If an exploit makes it past your firewall, there?Helm's still a way to stop it.  By now, hopefully, everyone has some sort of virus protection program installed on their computer.  If not, invest in a high-quality program such as the one offered by McAfee.  But do remember one thing, virus protection programs tend to look for the threats it knows to look for.  McAfee is constantly looking for new threats and regularly sends out updates.  Be sure to set up your virus program to automatically check for updates otherwise new exploits will not be caught.
 
Layer Three: Don?Don't Allow Exploits to Work
If an exploit makes it past your firewall and your virus protection program, there?Helm's still another level of defense:  Don?Don't knowing allow the exploit to work.
 
       Get Your System Patches Up-To-Date
The easiest way to do this on a Windows XP system is to go to the System Update control panel and make sure this function is turned on and that it is checking daily for new updates.
 
       Turn Off Unused Services
If you do not need a particular service, (like File and Print sharing, etc.), disable them.
Disable Java, JavaScript and ActiveX if possible.  (Internet Explorer -> Tools -> Advanced)
 
       Don?Don't Open Unknown Email Attachments
Pay attention to the email that hits your inbox- and don?Don't click on it as soon as you receive it.  Don?Don't open suspicious attachments (especially with file extensions such as .vbs, ...exe, ...bat, .wsh) and get in the habit of first saving all attachments, scanning them with anti-virus program before you execute them.
 
 
Layer Four: Find Out When Things Go Wrong
 
       Install An Alarm
Remember, many security measures depend on advance knowledge of what does and does not constitute a threat.  A finally line of defense is to set an alarm that will let you know when damage is done. 
 
A company called Tripwire makes a product that constantly monitors the critical system files on your computer and alerts you when they?they've been changed.  The idea here is two-fold:  It is the last perimeter of defense as it does let you know that something has made it past all the others and has started wrecking havoc. It also identifies the damage so you know what to repair.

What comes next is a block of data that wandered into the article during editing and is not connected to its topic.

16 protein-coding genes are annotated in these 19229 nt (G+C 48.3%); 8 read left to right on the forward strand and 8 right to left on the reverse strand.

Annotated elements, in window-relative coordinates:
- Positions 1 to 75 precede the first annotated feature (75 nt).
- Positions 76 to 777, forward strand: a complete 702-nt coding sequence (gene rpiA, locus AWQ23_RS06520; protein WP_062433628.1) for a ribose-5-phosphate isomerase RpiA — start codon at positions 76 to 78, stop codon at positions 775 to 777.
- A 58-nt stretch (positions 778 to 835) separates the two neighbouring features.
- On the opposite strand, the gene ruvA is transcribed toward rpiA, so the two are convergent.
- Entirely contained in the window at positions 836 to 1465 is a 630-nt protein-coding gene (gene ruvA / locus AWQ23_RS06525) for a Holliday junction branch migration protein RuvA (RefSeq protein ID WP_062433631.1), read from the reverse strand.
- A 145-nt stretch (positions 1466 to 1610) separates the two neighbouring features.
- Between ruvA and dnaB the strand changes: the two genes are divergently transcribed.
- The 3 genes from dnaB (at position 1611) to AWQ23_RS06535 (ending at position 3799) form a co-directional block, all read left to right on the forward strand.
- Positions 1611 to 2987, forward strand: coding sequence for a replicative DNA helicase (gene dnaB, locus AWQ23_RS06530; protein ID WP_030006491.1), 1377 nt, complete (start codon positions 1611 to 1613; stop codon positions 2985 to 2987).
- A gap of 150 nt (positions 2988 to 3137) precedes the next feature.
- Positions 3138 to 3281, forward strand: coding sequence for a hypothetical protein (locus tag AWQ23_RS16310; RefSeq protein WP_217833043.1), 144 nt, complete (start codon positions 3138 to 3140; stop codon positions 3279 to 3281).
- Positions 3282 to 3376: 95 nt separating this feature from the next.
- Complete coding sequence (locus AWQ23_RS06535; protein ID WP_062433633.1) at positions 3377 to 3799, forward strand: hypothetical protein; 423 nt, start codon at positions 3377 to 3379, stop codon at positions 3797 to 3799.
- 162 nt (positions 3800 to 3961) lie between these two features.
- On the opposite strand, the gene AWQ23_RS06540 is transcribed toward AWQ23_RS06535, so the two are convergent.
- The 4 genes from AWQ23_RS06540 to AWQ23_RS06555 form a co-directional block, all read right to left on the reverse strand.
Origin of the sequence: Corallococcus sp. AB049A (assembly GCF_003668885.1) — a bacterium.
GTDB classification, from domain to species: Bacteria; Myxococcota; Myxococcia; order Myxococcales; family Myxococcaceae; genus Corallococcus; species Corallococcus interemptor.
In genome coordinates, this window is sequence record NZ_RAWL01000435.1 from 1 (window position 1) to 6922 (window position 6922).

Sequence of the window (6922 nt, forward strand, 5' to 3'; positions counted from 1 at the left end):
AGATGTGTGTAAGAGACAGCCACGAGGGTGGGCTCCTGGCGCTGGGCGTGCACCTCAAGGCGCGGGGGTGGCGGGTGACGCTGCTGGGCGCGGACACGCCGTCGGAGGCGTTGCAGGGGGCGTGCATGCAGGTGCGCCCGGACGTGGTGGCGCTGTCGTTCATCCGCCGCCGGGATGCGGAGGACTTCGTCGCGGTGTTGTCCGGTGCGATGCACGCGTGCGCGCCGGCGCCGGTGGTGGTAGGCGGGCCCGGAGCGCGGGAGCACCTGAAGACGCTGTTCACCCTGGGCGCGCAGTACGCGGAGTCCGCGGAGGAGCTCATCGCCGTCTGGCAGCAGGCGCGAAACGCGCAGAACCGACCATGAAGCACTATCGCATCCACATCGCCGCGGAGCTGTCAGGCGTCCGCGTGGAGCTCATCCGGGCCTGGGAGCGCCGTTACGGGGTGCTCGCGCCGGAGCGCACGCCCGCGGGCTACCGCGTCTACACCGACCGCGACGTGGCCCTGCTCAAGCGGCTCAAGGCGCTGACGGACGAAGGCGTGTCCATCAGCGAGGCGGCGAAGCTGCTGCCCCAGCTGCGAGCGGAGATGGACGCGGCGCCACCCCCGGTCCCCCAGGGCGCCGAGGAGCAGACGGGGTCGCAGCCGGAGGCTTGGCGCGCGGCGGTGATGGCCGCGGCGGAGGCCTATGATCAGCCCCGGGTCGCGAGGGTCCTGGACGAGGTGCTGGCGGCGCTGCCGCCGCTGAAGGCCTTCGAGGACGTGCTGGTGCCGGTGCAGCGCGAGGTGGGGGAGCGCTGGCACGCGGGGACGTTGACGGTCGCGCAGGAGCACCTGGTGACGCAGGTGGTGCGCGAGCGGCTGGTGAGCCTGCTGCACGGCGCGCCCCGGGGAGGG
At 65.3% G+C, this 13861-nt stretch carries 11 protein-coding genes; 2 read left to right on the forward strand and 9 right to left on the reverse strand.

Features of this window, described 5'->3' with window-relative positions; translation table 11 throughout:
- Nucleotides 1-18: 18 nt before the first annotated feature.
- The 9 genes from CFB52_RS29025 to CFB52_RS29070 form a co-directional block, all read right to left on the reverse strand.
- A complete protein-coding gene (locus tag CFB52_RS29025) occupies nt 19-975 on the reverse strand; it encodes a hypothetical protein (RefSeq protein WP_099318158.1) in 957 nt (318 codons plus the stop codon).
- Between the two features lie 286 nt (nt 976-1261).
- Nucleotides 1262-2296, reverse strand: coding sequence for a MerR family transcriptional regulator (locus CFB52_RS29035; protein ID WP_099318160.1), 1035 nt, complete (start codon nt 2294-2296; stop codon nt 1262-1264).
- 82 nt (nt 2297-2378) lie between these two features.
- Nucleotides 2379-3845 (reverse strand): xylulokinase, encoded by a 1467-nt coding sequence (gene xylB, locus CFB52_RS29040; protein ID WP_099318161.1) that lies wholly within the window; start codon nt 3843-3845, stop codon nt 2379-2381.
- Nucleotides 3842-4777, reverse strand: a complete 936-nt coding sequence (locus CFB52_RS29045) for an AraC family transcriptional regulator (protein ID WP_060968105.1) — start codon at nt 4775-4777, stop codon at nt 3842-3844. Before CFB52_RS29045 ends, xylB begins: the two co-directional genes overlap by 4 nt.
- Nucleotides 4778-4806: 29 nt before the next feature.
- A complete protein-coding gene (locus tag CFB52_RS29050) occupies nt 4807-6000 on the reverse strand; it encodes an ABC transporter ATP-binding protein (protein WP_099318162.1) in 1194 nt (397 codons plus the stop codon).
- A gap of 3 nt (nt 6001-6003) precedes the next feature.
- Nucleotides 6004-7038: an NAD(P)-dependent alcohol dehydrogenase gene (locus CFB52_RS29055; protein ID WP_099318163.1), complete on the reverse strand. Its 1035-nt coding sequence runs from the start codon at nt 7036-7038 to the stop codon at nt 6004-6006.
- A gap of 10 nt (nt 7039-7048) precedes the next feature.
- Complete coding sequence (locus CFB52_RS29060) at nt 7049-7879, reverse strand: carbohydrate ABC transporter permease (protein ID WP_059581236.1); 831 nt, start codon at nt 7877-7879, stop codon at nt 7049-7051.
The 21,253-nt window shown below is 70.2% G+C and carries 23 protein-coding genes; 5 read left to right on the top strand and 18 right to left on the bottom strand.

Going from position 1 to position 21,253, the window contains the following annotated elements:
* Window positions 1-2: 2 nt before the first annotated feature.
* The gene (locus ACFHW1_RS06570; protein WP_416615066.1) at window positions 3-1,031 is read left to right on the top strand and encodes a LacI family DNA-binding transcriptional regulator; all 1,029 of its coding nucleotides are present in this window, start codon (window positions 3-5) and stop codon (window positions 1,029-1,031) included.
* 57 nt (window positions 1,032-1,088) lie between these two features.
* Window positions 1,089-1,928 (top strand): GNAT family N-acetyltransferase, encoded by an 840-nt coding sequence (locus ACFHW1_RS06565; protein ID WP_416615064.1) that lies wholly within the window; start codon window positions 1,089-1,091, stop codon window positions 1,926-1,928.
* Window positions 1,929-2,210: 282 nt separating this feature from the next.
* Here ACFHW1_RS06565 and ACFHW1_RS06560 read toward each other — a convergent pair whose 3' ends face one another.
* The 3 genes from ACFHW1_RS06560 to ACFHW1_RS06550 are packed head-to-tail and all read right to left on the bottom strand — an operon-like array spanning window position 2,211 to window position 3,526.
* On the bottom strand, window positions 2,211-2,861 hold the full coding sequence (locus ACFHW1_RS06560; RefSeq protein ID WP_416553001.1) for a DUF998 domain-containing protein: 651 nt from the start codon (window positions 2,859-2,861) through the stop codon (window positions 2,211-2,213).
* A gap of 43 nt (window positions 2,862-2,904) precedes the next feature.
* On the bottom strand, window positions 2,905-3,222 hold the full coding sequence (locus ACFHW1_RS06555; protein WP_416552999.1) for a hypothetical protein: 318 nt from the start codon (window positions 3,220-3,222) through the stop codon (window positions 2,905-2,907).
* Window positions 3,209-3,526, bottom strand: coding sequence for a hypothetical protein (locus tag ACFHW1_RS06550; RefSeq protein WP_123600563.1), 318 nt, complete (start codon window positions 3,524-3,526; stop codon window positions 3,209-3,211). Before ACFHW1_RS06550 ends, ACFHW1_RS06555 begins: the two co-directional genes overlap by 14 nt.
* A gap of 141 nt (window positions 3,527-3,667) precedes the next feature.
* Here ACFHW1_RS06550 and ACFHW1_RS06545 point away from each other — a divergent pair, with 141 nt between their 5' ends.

Layer Five: Be Able to Escape
 
       Boot Disk
The current exploit that?Helm's on the loose has been known to complete crash a system so that it can?Don't even be booted.  This is a reminder that it?Helm's a good idea to create a boot disk, something you can boot the system with and at least recover your undamaged files.  To make one, right-click on your floppy drive and follow instructions.
 
       Back-ups
It?Helm's always a good idea and one more honored in the breech than in the observance ? like flossing.  Traditional back-ups onto removable media are time and task intensive.  And most people don?Don't follow through on this best practice by keeping their back-ups someplace other than next to their computer.  A very good alternative is to do on-line back-up through a service like Connected.  This makes the process easy and, your data is someplace secure. 
 
Finally, resign yourself to the fact taking these steps are part of the price we pay for the convenience of personal computing.  In this day and age, it is inevitable that your system will come under attack.  So, you can pay the price now, or someday regret that you didn't?Don't.
 
Thanks, Brain.

[ News: Sobig Is, Well, So Big ]

 MessageLabs, the email security company, says it has so far intercepted over one million copies of Sobig.F, a variation of an earlier virus that was doing the rounds some time back, since it was first detected on 18th August, in the first 24 hours.  This makes Sobig.F the fastest growing virus ever, surpassing the infamous LoveBug and Kournikova viruses.